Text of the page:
It is moments like this I am really grateful my roommates are sheepdogs. Not a lot of humans would put up with a house smelling like that. Gibson was padding right beside me, and while I usually cringe at wordplay, I looked him right in the eye and said, "I have to warn you, baby, it smells like warm ewe." The border collie didn't care. Gibson would do whip-its of that stench if he could.
This past Thursday, three good friends were able to sneak away from their work in order to help me with my own. Miriam, Cathy, and Trevor got here in the afternoon heat to assist shearer Jim McCrea with the flock. There were seven chubby sheep to shear, four of them were British Longwools with staples decent enough to spin. The other three were the Scottish Blackface, a meat breed known for wool that makes fine rugs, tartans, and general weaving. But the good stuff is the stuff off the backs of Sal, Joseph, and the two new ewes purchased from Patty last fall. They are all Romney(ish). One ewe is a purebred Romney and the others are half Cotswold, Border Leicester, and Merino. Those four fleeces are the ones worth spinning.
So when the shearer arrived in the late afternoon, we got to business. A makeshift pen was made to hold the flock. All fourteen sheep headed into it for grain, save Brick, who understood a trap when she saw one. Miriam let Gibson outside and it took me and him not time at all to get the renegade into the pen. She slid through and Trevor shut the gate behind her. Jim the Shearer clapped for Gibson. I was insanely proud of that small gesture.
It didn't take long for the seven adult sheep to be shorn. I had a small table with beer growlers from the Argyle Brewing Company and mason jars to pour it into for the helpers. I set out a container of garlic chevre and crackers if anyone felt peckish. Miriam and Cathy also brought snacks to share, so this shearing day had some Craft Services. Cathy's handmade salsa, I am still thinking about it.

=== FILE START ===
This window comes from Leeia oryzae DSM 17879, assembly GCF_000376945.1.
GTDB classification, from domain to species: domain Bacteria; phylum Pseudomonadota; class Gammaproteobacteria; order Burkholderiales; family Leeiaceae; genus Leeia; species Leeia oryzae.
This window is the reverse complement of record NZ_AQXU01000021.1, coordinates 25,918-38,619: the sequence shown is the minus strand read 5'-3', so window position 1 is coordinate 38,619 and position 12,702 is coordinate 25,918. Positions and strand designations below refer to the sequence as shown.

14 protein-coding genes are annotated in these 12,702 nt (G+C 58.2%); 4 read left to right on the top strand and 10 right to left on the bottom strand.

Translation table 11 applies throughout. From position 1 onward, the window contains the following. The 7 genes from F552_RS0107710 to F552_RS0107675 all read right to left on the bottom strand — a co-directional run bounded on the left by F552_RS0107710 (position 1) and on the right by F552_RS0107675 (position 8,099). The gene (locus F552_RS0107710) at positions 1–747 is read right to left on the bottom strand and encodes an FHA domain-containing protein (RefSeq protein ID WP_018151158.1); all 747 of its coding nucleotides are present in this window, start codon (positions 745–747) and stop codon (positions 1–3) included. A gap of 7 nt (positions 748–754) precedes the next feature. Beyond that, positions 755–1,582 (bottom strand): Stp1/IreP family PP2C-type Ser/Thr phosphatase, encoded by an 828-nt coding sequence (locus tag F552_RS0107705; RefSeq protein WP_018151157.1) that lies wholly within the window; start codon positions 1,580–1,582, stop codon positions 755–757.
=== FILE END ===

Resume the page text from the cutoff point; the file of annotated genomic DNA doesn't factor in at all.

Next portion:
The three males and four females went fast, under the expert work of Jim and his apprentice. Miriam was able to snap some photos for her project of the farm (more on that later!) and Trevor managed some impromptu, accidental, mutton bustin'. But the work got done, the new fencing was set up to organize the field into managed grazing sectors, and the fleeces were safely stores inside from the threat of rain.
After shearing was done I was feeling great. A slight buzz from the combination of heat, work, and beer had me feeling wonderful so after I paid the shearer ($8.50 a sheep plus travel costs) and said thank yous and goodbyes to my friends, I headed out for a four mile run. When I came home from that I was a happy, tired, mess and had a shower with mint soap. In a perfect world I would be under the King Maple, swinging from the hammock chair, watching the first drops of rain fall while I sipped some iced tea and swayed.
The rain never did come and the gardens wailed. I still swayed. I'll take an imperfect day on this farm any day. Especially, these days.